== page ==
Top of the list are salads - about one-half is thrown away; a-third of all bread; a-quarter of fruits; a-fifth of vegetables. If the global rich waste food like the US and UK, roughly 100kg per person per year, that's equivalent to one third of the world's entire supply of meat! If this waste could be halved and distributed to where it is needed, the problem of feeding the world would be much easier. But that won't happen. Spoilage reflects bad behaviour and regulation. In the end it's a matter of prices. Food is cheap. Prices are unlikely to rise enough to change attitudes.
Can it be done?
Environmentalists believe it can't be done. Climate change, declining water tables and eroding top soils limit the possibilities. It's not just weather disruptions. With a real carbon price, farmers will commit fields in terms of carbon embodied in crops and soil. That in turn influences what they grow (perhaps elephant grass instead of wheat). Competition for crops is already keen. Then, there is disease. The return of stem rust (taken as wiped out in the late 20th century), if not dealt with properly, can prove disastrous for wheat, the most widely planted crop providing one fifth of the world's calories. Science offers the solution. Farmers and breeders need every tool including GM (genetically modified) in the constant battle against disease, predation and complacency.
There are structural problems involving market failure. Imbalances in supply and demand reflect the essence of agriculture. In 2010 global wheat harvest was the third largest of all time. Yet, supply shocks often happen, as in the summer of 2010 when harvest failure in Russia (just 8% of world wheat output) led to embargoes and panic-buying.
Markets are supposed to have acted to absorb it. But they failed. This led to headlines: “Don't trust markets”; “Food security begins at home” that are counter-productive. Self-sufficiency is grossly inefficient and shallow markets make prices more volatile. Climate change will worsen volatility. Existing proposals should be seriously considered: (i) the US, Europe and Japan should cut farm protection and release food for trading across borders; (ii) the WTO should provide some insurance against export bans; (iii) create a global system of food stocks as Keynes had proposed after WWII.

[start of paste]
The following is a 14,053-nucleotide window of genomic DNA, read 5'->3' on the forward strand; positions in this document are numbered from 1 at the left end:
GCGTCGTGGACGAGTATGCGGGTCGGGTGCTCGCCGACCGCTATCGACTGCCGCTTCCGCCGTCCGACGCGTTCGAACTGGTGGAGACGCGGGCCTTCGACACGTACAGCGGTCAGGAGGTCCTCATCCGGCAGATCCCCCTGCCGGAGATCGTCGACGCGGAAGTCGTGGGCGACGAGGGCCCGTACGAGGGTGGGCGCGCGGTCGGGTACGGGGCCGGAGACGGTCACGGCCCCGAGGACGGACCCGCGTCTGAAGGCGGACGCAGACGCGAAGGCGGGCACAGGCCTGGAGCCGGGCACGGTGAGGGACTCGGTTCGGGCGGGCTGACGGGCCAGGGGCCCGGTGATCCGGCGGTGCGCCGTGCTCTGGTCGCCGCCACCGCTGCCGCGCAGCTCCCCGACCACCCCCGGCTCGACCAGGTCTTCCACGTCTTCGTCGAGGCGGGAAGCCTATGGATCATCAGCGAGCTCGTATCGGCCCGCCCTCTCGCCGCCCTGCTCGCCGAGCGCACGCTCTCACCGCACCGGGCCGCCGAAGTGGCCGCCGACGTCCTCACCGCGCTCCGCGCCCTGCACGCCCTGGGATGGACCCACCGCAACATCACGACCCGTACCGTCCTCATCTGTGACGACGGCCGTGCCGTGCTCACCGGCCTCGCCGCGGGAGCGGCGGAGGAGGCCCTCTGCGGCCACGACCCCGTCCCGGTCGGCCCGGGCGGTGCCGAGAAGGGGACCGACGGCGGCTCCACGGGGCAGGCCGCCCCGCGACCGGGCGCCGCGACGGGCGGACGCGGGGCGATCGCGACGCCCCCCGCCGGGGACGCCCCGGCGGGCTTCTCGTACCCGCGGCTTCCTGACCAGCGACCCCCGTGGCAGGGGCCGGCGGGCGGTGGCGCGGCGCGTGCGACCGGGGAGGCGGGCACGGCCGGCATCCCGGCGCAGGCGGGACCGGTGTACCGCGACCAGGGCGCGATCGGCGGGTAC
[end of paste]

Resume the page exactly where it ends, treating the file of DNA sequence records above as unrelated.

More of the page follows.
On the bright side, astonishing advances in biotechnology have since quintupled corn yields and quadrupled wheat yields. Use of “smart seeds” (making crops more resistant to weeds, bugs and drought), improved fertilisers, better irrigation and efficient farm practices have led to huge gains.
By 2030, smart seeds are expected to double the output of US corn and soybeans. These seeds are being increasingly used in BRICS (Brazil, Russia, India, China and South Africa) as they emerge as significant food producers, while Europe declines. The euro zone's Consumer Agriculture Policy (protection costs 55bil in '09) and the rejection of GM will soften yields further, and thus it is in danger of marginalising itself. But the US will remain the global leader.
Given the strains and politics of food, efforts to feed the world can sharpen geopolitical conflicts and speed up shifts that are already happening. So there are enough reasons to worry about food supply: political uncertainty, volatile prices, continuing waste, and hunger amidst plenty. Success depends on nature and technology restoring a better balance between supply and demand.
All said and done, I sense the emergence of a new agriculture revolution to better feed the world led by technology. Genomes of most major crops have been sequenced and benefits are being felt. BRICS and others like Indonesia and Vietnam have shown use of smart technologies and sensible policies can free more food for global trade and with some luck, they can transform themselves into bread baskets instead of being basket cases. Indeed, the consequences of failure on human suffering and political conflict are fearsome.
Readers wonder why I use a wheelchair. Reminds me of a leading Asian journal's interview with Professor Paul Johnson (bestseller: “Modern Times”) who asked Winston Churchill in 1946: What do you attribute your success in life? Churchill answered: “Conservation of energy. Never stand up when you can sit down. And never sit down when you can lie down.” That's why.
Former banker Dr Lin is a Harvard-educated economist and a British Chartered Scientist who now spends time writing, teaching & promoting the public interest. Feedback is most welcome